Maintenance, Pruning, Winter

Pruning season

 Winter is the best time to prune your deciduous trees, and unsightly shrubs, as this is when the plant is dormant or at its slowest growth point.

Pruning can be a daunting prospect for the inexperienced, but it’s really not that difficult. Even if you make a mistake, your plants will be forgiving.

The first thing that you need to do is ensure that you have clean and sharp tools. You may use a pruning knife (suitable for smaller branches and roses), secateurs (suitable for small branches) and a pruning saw (suitable for larger branches/bigger jobs).  Make sure that you are wearing a long shirt, and a sturdy pair of garden gloves. (I recommend that you wear glasses to protect your eyes).

  1. Remove any dead branches, flowers and leaves.
  2. Remove any canes (branches), which are growing in towards the centre of the plant. (You are aiming for a vase shape – unless you are cutting a topiary).
  3. Cut back the remaining canes (branches) by up to two-thirds.
  4. Cut above a knot in the branch.
  5. Fertilise the plant if it needs it.

Happy Pruning!

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Bees, flowers

Bees and more bees.

Here in Australia we are quite lucky in that we aren’t suffering from the significant drop off in the bee population experienced in other countries – and we don’t want to!

Bees are an essential element in your garden. Without bees, there is no pollination. Without pollination, there’s no fruit. Even if you aren’t a huge flower fan, it’s important to have some flowering plants in you garden, to support the ecosystem. Try adding at least some of the following to your garden:

Herbs:

  • Borage
  • Catmint
  • Coriander
  • Lavender
  • Sage
  • Thyme

Perennials:

  • Anemone
  • Aster
  • Bottle Brush
  • Buttercup
  • Crocus
  • Geranium
  • Grevillia
  • Hollyhocks
  • Sun drops

Annuals:

  • Calendula
  • Cleome
  • Heliotrope
  • Poppy
  • Sunflower
  • Zinnia

Seasonal guide, Winter

Things to do in Winter

Winter is here. Yes, I know, it’s hard to believe that we are almost half way through another year.

So, what do I need to do throughout the colder months to keep the garden in good shape? Here are a few suggestions:

What to plant:
Salad Vegetables: Asian Greens, Lettuce, Endive, Salad Greens, Silver Beet, Spinach, Herbs
Legumes: Beans, Peas
Root Vegetables: Beetroot, Potatoes, Radishes, Parsnips 

Berries: Raspberry, Blackberry, Blueberry, Strawberries
Fruit Trees: Cherries, Apples, Pears, Citrus, Stone Fruits

Jobs to do:

  • Weeding
  • Clean tools
  • Clean out potting shed
  • Check use by dates on seeds and garden products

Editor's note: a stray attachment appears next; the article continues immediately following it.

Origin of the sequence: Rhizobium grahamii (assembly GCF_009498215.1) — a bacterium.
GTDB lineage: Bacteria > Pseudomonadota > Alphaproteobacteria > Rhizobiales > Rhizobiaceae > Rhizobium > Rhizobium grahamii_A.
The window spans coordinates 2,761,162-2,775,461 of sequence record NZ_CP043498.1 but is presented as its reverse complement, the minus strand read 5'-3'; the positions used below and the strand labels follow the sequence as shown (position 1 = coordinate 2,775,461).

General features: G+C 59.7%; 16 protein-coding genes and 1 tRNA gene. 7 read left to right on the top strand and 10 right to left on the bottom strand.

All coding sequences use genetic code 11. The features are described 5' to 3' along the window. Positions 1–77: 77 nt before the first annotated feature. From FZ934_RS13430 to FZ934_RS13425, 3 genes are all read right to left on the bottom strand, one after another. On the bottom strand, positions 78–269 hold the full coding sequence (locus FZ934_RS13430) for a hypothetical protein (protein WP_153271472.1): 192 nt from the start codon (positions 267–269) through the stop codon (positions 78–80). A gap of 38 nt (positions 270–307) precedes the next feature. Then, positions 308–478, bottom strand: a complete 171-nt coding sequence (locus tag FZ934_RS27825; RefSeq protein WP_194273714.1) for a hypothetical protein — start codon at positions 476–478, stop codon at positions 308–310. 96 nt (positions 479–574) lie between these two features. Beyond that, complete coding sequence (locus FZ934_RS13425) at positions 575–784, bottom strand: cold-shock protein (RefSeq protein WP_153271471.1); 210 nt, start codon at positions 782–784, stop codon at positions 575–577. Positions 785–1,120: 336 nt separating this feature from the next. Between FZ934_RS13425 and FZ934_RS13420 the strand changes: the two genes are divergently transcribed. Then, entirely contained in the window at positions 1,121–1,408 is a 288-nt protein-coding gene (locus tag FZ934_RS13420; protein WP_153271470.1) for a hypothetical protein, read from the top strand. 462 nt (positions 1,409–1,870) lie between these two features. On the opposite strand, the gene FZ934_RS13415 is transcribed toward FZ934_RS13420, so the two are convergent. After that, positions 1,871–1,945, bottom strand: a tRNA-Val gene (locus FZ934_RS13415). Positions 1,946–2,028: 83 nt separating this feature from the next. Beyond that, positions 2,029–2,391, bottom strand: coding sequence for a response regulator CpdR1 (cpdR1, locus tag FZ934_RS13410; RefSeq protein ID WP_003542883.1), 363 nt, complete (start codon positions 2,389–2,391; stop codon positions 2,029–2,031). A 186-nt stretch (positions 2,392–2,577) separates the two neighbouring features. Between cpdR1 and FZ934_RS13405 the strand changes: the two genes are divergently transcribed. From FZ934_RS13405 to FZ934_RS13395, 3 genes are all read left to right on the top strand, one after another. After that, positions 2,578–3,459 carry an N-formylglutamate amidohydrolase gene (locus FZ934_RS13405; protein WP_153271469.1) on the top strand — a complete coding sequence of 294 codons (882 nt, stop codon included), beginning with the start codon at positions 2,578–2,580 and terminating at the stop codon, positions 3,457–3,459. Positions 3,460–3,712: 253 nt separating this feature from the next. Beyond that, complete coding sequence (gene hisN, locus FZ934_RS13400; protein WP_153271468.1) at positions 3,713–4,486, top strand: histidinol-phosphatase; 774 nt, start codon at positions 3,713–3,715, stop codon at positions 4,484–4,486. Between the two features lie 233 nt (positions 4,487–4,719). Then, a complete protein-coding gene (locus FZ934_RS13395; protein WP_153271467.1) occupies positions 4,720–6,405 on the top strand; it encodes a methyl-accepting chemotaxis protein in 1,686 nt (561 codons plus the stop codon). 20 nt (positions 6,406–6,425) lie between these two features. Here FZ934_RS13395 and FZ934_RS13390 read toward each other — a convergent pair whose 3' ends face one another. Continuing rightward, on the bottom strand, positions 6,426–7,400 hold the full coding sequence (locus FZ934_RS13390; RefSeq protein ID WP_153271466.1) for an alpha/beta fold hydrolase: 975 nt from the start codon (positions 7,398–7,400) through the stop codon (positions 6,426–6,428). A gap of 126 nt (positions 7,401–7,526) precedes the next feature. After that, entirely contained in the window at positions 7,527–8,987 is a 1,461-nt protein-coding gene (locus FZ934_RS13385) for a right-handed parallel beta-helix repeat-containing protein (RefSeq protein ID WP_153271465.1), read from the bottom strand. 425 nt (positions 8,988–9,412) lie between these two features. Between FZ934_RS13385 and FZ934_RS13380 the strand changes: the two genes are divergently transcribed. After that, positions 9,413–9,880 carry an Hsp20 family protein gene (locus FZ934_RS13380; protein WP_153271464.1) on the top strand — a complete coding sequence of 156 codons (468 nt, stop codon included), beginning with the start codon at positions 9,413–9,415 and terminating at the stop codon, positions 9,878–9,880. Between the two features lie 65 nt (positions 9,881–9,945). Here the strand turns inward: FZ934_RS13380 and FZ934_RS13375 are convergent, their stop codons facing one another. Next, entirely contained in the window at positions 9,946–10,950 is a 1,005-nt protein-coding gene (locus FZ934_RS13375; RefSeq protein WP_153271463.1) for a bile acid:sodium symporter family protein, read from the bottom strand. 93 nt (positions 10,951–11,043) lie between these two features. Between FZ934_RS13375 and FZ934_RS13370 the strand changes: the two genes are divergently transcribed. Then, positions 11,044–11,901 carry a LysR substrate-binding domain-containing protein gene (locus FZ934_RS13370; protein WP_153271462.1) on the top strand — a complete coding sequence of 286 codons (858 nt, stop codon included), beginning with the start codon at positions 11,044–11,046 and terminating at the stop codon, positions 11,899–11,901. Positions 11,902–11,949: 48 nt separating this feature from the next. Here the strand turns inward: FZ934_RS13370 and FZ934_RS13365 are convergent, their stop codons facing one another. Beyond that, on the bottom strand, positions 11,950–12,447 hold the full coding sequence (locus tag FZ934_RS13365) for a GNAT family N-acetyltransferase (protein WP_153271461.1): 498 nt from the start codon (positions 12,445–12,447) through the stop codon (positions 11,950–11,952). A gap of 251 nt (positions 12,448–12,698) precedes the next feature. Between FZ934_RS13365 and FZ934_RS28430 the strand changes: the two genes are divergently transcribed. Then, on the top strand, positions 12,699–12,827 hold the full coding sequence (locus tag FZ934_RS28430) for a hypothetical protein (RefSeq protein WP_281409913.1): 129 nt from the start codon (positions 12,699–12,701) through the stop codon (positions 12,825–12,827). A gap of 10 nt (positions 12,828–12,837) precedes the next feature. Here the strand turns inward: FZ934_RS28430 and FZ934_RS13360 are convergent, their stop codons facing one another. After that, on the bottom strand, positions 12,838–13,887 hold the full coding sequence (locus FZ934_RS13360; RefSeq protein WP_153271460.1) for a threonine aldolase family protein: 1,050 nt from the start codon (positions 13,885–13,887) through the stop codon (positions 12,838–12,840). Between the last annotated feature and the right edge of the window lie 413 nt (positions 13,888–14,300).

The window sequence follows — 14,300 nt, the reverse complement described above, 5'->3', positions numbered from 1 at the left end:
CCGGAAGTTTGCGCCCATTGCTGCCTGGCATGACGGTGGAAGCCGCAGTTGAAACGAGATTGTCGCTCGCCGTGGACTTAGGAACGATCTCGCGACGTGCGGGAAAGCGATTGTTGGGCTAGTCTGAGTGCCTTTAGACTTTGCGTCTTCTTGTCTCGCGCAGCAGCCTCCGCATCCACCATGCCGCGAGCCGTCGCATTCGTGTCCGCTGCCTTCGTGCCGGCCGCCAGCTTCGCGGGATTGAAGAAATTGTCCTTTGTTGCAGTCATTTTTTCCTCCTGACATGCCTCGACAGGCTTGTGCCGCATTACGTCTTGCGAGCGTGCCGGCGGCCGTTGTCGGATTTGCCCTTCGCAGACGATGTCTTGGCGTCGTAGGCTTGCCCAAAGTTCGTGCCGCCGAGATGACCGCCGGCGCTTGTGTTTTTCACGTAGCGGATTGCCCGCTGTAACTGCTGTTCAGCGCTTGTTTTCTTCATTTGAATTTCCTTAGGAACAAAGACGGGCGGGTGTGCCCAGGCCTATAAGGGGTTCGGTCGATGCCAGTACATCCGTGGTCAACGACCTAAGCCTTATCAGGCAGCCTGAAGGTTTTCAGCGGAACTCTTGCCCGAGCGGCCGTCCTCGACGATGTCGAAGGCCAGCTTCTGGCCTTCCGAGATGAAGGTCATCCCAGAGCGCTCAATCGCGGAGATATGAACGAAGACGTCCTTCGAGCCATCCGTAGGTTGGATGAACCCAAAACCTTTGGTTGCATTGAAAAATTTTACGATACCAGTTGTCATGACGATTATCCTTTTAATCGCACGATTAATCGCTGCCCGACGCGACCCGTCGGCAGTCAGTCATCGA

• Work on paths, check garden edging
  • Outdoor maintenance
  • Prune fruit trees

For more information go to the Winter page of this blog and download the Winter Fact Sheet. 

Garden Photos, gardening

Tour of the gardens of Government House, Melbourne

When my friend, Terri, suggested that we do the tour of the Government House gardens, I was more than happy to participate. And what a great morning it was. We walked around the lawns, gardens and kitchen garden of the property, and were provided with a wonderful commentary from head gardener, Michael. It’s well worth the time, and entry is free. For more information go to: Government House Garden Tours

Here are some photos from the day:

Autumn gardening, Fertiliser, Manure

Let’s Talk About Manure

No, I’m not referring to the Australian Federal election process (and candidates), I’m talking about fertiliser.

If you are planning on growing vegetables over the winter (and into the spring), then now is the time to make sure that you have adequate fertiliser mixed into your soil.

I am a big fan of organic fertilisers, and one of my preferred options is manure.

Manure makes a great fertiliser. It is natural, breaks down well, and helps to condition your soil by adding nutrients and assisting with water storage.

When using manure, dig it into your garden, with a garden fork, as soon as you can as manure loses its nutrients if it is left sitting.

It is important that the manure you use is produced by an animal with a vegetarian diet – no dung from cats, dogs, humans or other carnivores.

You can collect manure from your own animals (chooks for example), buy packaged bags (pellets or pieces) from a nursery, or collect a bag from a rural ride side stall.

The three most common types of garden manure are: Cow, Horse and Chook.

Cow: Good all purpose manure, not too high in nutrients, but is well rotted so good for sensitive plants.

Chook:(My favourite) High in nutrients, high phosphorous. Great for lawns, veg and flower gardens. Not great for long-term use on native plants.

Horse:Moderate level of nutrients, good for vegetable and flower beds.

Happy fertilising! And if you are in Australia, then don’t forget to vote. You can’t complain about the government if you didn’t have your say 🙂